Written by Weston Gentry, Christianity Today
Exodus International president Alan Chambers has, in the past week, explained the Orlando-based ministry’s recent U-turn on reparative therapy to everyone from The New York Times to NPR to MSNBC’s Hardball.
And while the organization’s stance remains acceptable to most evangelicals, some scholars fear that Chambers’s theological convictions—sprinkled throughout those interviews—have not.
“It’s not that he is simply not saying the warnings [against homosexual activity] in Scripture. I could live with that,” Pittsburgh Theological Seminary professor Robert Gagnon said of Chambers’s recent comments. “It’s that he is saying the exact opposite of what Scripture clearly teaches … . He’s preaching an anti-gospel.”
The theological heresy in question is antinomianism. The term was coined by Martin Luther to refer to those who believe that since faith is sufficient for salvation, Christians are not obligated to keep God’s moral law.
Gagnon, author of The Bible and Homosexual Practice and a plenary speaker at Exodus’s 2009 Freedom Conference, said that a June interview in The Atlantic shows that Chambers’s views have veered. “Some of us choose very different lives than others,” Chambers said of gay Christians in same-sex marriages. “But whatever we choose, it doesn’t remove our relationship with God.”
When asked to clarify whether or not that meant “a person living a gay lifestyle won’t go to hell, as long as he or she accepts Jesus Christ as personal savior,” he replied, “My personal belief is … while behavior matters, those things don’t interrupt someone’s relationship with Christ.” In the course of the interview, Chambers made it clear that he believes that homosexual acts are sinful.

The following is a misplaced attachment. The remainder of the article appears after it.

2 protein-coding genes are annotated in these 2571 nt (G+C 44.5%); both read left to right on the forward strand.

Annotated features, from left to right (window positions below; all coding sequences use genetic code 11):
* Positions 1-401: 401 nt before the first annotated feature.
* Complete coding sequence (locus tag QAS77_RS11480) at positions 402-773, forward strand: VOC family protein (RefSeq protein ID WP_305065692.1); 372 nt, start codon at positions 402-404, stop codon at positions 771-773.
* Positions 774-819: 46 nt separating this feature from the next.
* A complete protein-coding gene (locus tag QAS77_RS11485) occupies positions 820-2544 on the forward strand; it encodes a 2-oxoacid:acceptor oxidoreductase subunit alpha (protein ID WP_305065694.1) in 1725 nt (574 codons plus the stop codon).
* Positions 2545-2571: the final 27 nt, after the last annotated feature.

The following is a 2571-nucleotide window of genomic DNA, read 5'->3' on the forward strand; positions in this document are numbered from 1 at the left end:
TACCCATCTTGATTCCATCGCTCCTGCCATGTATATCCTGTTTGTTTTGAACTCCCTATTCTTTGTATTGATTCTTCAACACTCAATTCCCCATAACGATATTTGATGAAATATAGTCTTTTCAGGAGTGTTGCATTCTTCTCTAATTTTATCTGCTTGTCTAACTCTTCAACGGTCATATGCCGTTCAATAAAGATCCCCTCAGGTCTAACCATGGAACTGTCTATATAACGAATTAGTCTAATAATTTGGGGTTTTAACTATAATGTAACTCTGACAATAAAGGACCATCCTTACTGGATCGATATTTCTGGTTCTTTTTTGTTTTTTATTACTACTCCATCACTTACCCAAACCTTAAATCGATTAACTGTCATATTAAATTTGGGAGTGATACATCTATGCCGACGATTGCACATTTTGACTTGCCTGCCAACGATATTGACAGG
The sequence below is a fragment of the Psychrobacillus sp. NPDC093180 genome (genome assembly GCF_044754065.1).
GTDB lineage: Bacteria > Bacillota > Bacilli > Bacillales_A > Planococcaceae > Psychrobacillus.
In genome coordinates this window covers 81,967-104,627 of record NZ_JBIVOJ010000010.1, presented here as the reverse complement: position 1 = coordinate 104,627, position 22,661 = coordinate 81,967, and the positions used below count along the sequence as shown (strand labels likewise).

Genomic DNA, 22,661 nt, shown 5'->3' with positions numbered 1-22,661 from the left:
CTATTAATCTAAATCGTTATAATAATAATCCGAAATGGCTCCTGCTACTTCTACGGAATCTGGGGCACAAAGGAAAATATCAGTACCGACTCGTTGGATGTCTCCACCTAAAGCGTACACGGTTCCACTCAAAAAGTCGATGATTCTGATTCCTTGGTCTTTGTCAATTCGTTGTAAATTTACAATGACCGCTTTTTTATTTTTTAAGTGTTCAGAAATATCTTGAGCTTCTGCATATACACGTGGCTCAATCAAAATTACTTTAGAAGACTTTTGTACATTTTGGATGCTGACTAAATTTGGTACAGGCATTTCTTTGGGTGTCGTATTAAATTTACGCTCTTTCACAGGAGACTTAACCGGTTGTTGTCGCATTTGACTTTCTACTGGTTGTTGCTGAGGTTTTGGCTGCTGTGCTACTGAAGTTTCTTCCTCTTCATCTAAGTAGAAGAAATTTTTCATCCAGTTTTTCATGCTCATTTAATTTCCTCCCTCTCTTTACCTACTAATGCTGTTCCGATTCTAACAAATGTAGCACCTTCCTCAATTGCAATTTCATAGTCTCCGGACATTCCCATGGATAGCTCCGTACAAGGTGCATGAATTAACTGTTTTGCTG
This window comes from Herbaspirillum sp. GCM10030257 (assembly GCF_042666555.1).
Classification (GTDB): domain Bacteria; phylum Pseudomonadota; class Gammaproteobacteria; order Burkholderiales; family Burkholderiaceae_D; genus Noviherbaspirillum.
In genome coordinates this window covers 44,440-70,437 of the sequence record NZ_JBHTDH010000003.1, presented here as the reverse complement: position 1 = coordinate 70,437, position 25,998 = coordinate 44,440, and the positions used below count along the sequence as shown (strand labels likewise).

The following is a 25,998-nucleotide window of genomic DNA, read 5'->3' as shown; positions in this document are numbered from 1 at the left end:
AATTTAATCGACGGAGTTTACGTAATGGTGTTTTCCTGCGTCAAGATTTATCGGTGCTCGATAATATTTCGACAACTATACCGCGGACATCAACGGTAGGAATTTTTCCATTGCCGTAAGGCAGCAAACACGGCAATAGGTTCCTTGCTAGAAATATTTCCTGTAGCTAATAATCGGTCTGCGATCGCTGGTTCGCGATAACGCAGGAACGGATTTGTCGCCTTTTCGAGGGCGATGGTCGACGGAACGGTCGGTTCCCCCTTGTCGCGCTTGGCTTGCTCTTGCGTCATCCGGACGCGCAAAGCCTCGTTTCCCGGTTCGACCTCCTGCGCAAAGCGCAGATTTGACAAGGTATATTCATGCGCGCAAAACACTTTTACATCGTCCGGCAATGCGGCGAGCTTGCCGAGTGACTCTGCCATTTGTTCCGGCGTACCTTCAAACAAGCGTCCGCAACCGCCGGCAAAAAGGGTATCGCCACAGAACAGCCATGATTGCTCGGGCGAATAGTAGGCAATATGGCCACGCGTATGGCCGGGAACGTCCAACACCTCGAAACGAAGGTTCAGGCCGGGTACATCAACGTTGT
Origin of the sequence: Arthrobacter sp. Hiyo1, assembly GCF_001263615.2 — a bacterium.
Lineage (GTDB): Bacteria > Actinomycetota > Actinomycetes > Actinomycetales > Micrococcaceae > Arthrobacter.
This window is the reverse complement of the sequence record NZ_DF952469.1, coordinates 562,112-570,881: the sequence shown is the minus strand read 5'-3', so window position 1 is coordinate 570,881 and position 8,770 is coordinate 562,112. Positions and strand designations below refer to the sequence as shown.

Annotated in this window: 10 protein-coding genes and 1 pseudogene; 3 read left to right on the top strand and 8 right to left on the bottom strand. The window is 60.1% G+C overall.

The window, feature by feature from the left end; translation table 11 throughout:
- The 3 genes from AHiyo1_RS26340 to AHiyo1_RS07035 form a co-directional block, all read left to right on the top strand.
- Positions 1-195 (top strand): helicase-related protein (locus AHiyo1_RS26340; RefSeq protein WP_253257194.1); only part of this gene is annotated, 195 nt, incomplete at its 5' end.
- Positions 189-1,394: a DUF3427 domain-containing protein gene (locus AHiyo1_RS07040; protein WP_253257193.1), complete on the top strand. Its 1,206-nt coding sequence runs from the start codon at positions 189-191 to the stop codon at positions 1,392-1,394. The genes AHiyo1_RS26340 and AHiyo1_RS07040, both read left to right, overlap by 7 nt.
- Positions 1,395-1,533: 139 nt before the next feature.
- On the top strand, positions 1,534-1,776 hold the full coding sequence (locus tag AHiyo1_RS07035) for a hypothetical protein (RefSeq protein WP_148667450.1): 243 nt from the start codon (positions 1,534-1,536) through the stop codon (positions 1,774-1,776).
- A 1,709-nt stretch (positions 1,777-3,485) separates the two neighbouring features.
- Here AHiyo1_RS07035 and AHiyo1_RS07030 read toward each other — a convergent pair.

A 35-page response written by Gagnon called into question not only Chambers’s soteriology, but also his ability to continue his 11-plus years of leading Exodus, which boasts some 260 affiliates domestically and internationally.
According to Gagnon, Chambers’s statements unwittingly affirm that active homosexuals need only make an “intellectual assent” or “pray a prayer” to guard against eternal punishment, instead of stipulating the importance of repentance and change.
“I am not saying [Chambers] has to—in a sort of callous, unloving way—shout from the rooftops, ‘You are going to hell,'” said Gagnon. “But he does need to make clear that there are these warnings [against homosexual behavior] in Scripture. It would be unloving and ungracious for him to assure people of things that Scripture does not.”
Echoing the criticisms of “cheap grace” popularized by the late German theologian Dietrich Bonhoeffer, Gagnon said that Chambers’s remarks “provide assurance to people that all is well when they live a life not led by the power of the Holy Spirit, but are led by the controlling influence of sin.”
“In reality, all is not well,” he said. “[Chambers] unintentionally deceives people into extending this philosophy of ‘cheap grace’ in their life, which puts them at risk of not inheriting the kingdom [of God].”